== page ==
I really love team sports, such as football, basketball, and baseball. One of the reasons I like them so well is that it takes people of different abilities to do their very best while working with each other. I love to see a fast break. I love to see a blocked shot that is sent to a teammate. Some are good at moving the ball down court. Others are good at shooting. Some are good at directing the activity of their team. When a basketball team is great it is like watching ballet.
Or let’s go to boot ball. Last night the Cincinnati Bengals, an underdog beat the Tennessee Titans with a field goal. But to get there the defense had to tip and intercept a pass. The offense had to get the ball close enough to kick a field goal. And wonder of wonders the 49ers beat Great Bay with a last-minute field goal.
On in baseball, there is beauty in watching a triple play, or a triple steal. It takes time. It takes practice. It takes teamwork.
The same is true of the church. We who are gathered for worship today are from all sorts of backgrounds, and places we were born, and the religions that have been part of our lives. I was baptized First Christian. Confirmed, and Ordained as a Lutheran. I have preached outdoors at a Lake Service, preached in the Roman Catholic, Episcopal, and Methodist Churches.
But there are some things we share. We have all been baptized in the name of the triune God, or believe the Spirit touched our life and called us to be a child of God. When we gather most of us come forward to receive communion. The Lutheran Church teaches we come forward to receive life, forgiveness, and salvation. Whatever touches you the Spirit has a way to call us all to come forward, even if it is just to receive a blessing.
Most of us share the same scripture we call the Holy Bible. It is from that Bible that we read scripture and the sermon reflects on its meaning for our life today.
Today we are focusing in on the latter half of the 12th chapter of Paul’s first letter to the church in Corinth. He was the mission developer. After he left, the group started to argue over the preacher they followed and who was the best Christian. Their arguments got so strong it was threatening whether this congregation would live or die.
Paul’s letter is an attempt to bring them back together. In this chapter he is telling them they all have special gifts given to them by the Holy Spirit, bur they were given to support each other in their mission to make and grow disciples.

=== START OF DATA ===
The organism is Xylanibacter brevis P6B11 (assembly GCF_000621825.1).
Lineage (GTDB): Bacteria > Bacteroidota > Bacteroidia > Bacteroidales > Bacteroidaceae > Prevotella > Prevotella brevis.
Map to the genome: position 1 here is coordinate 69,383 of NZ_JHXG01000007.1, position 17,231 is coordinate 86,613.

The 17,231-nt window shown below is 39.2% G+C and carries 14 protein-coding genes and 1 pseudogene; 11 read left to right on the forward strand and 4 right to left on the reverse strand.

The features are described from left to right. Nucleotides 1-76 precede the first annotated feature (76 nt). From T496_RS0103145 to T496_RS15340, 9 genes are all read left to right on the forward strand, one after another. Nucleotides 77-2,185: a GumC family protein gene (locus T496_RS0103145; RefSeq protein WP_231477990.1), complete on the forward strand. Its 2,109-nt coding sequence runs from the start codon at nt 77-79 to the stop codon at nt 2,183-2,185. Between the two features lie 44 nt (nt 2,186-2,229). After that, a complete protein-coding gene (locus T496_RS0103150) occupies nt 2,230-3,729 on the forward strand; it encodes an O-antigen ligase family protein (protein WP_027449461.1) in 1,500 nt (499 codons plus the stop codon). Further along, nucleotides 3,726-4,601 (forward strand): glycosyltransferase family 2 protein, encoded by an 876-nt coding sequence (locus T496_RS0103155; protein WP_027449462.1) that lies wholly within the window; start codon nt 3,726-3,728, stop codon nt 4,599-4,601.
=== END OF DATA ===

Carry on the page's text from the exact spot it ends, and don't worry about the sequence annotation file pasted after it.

Knowing I will be asked to reflect on the scripture I picked this passage because I believed this passage has a lot to say about being a member of the church and to see it as a team sport. To get ready I research the scripture and decide after some serious prayer which text to use as the basis of the sermon. I meet with two other pastors on Tuesday to share scripture and sermon thoughts. Then I write a draft sermon that is put online, and share some copies with folks who have trouble hearing. But the most important moment is when I am preaching. There are several reasons I look at you most of the time. One, if I don’t know what I plan to say before I say it, how can I expect you to remember it after it has been said. But there is an even more important reason. I believe that the Spirit is present in the congregation and there is something mystical that happens while I am preaching. Sometimes the Spirit gives me material that I believe is from God through his people. The best sermons are when at least one of us know God has gotten hold of the meeting and is leading it.
We also need to deal with the tragedy of a divided Christianity. The great divorce between the Eastern and Western Church weakened its power to call people to become one with Christ and one with each other. It was even worse when the Western Church divided during the Reformation, Counter-Reformation, and 100 years’ war. Many left the church, never to return.
In recent years there have ben some powerful efforts to get beyond the divorce. Roman Catholics and Lutherans have stopped and called each other heretics, and now call each other separated family. We have looked for ways with other Christians and sometimes with other faiths to help the poor, disenfranchised, and the homeless. There is such cooperative ministry both in High Point and Greensboro.
Once each year we gather to celebrate the spirit of Church Unity. This year it is happening at Immaculate Heart of Mary Roman Catholic Church this Thursday evening at 7 p.m. They are located at the corner of Johnson Street and Skeet Club Road. I will be helping lead this service. Please come and celebrate our basic oneness in Christ.
We are having a great moment this morning. Larry and Chris Stenzel will be uniting with our congregation. Larry was born in Iowa and Chris in Wisconsin. They will bring new ideas. I am told an example of a healthy congregation is that it changes a little bit with each new member that joins.
We need to take time to get to know each other and over time we will change each other. The key is to discover what would God have us do together as his disciples in 2022, and then participate in what God is doing in this congregation and through this congregation. Each of us will need as a follower of Christ to ask ourselves what role that means when we love as a member of a family or live in a retirement community.
We need to discover how we fit together, and what is our role in this community of Christians, our family, or the local community in which we live. God will show us if we trust God will and give us the courage and love to be his people. God will show each of us where we fit in this puzzle.
And now may the peace of God that passes all understanding keep our hearts and minds through Christ Jesus. Amen.